From some vantage points, sloth is one of the better sins. Once a business is chosen in which to invest, it is often best to let the stock grow without fussing over it or trading unduly. 

So the moral is not to be lazy in carrying out due diligence but to rest comfortably once a sound long-term decision has been made.

WRATH: Being diversified is the key to remaining calm, even in volatile markets

Markets are plummeting, the outlook is bleak and everyone is selling. But if your portfolio is properly diversified, you can afford to be an oasis of calm. There are rare cases when the majority of asset classes have fallen in tandem (the 2008 global credit crisis) but usually it is a case of swings and roundabouts. 

If equities are falling and interest rates are being cut, your exposure to fixed income is likely to be standing firm. Equally, if inflation is threatening to rise, equity and commodity exposure may hold you in good stead even if your bond holdings fall.

The wrath and unpredictability of markets can be daunting. Allocating to the highest-quality assets you can find across a spread of lowly correlated asset classes remains arguably the most sensible protection.

ENVY: Imitating the index is the poorest form of flattery

“Benchmark hugging” is a cardinal sin of the active investor. This deviant behaviour, especially among professional investors, is driven largely by fear. After all, if you follow your benchmark index, at least you cannot be sacked for under-performing it.

The sin is partly that it is lazy and unthinking. It means constantly investing only in assets that have done well in the past, rather than in those that might do well in the future (stocks only enter indices following good performance and leave after poor).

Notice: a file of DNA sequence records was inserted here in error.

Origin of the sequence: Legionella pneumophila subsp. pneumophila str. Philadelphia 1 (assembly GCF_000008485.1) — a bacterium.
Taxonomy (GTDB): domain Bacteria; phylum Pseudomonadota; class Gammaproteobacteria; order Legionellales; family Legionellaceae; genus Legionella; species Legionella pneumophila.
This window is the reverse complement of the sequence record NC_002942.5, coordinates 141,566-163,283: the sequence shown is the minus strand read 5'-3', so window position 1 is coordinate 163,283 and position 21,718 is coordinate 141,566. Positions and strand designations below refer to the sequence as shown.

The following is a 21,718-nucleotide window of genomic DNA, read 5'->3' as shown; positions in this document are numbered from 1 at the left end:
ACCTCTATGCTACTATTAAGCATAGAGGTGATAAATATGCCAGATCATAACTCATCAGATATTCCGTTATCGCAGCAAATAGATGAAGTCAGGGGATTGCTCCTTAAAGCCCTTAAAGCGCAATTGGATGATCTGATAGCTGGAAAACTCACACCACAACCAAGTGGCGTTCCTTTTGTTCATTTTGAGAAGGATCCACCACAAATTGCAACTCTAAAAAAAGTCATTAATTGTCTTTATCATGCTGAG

When constructing a portfolio, it may be a good idea to take little or no notice of market indices but to invest in assets that offer the best potential for future return at an appropriate level of risk. This gives you the freedom to invest only in what you really rate, with no obligation to hold anything simply because it is in the index.

Modern multi-asset strategies judge their performance not against a relative market index but against the tangible and absolute concept of a risk-free return – like cold, hard cash. For many risk-averse investors, that is a benchmark well worth outperforming.

PRIDE: Over-confidence comes before a fall

The natural tendency to be over-confident in one’s abilities is fatal for investors. It leads them to make judgements based on inadequate information, over-estimate the accuracy of their predictions and believe they are not prey to the same mistakes as everyone else. Over-confident investors often make the same mistakes again and again.

What is more, people often remain over-confident even when they have made mistakes that highlight the errors of their judgement. In these circumstances, they are likely to blame events outside their control. So when an asset in a portfolio goes up, an investor is likely to take the credit. When it falls, they are more likely to blame unforeseen events.

Spending more time asking yourself why your judgement could be wrong, rather than gathering proof that it is right, can lead to a better outcome.

The virtuous approach

Being a virtuous investor is a challenge. It demands that you resist impulsive behaviour, screen out market noise, remain thorough in your research and stay calm and dispassionate whatever market conditions you face.

But armed with the knowledge of which vices to avoid, hopefully those good habits will become a little easier to cultivate.

Mike Turner is head of multi-asset at Aberdeen Asset Management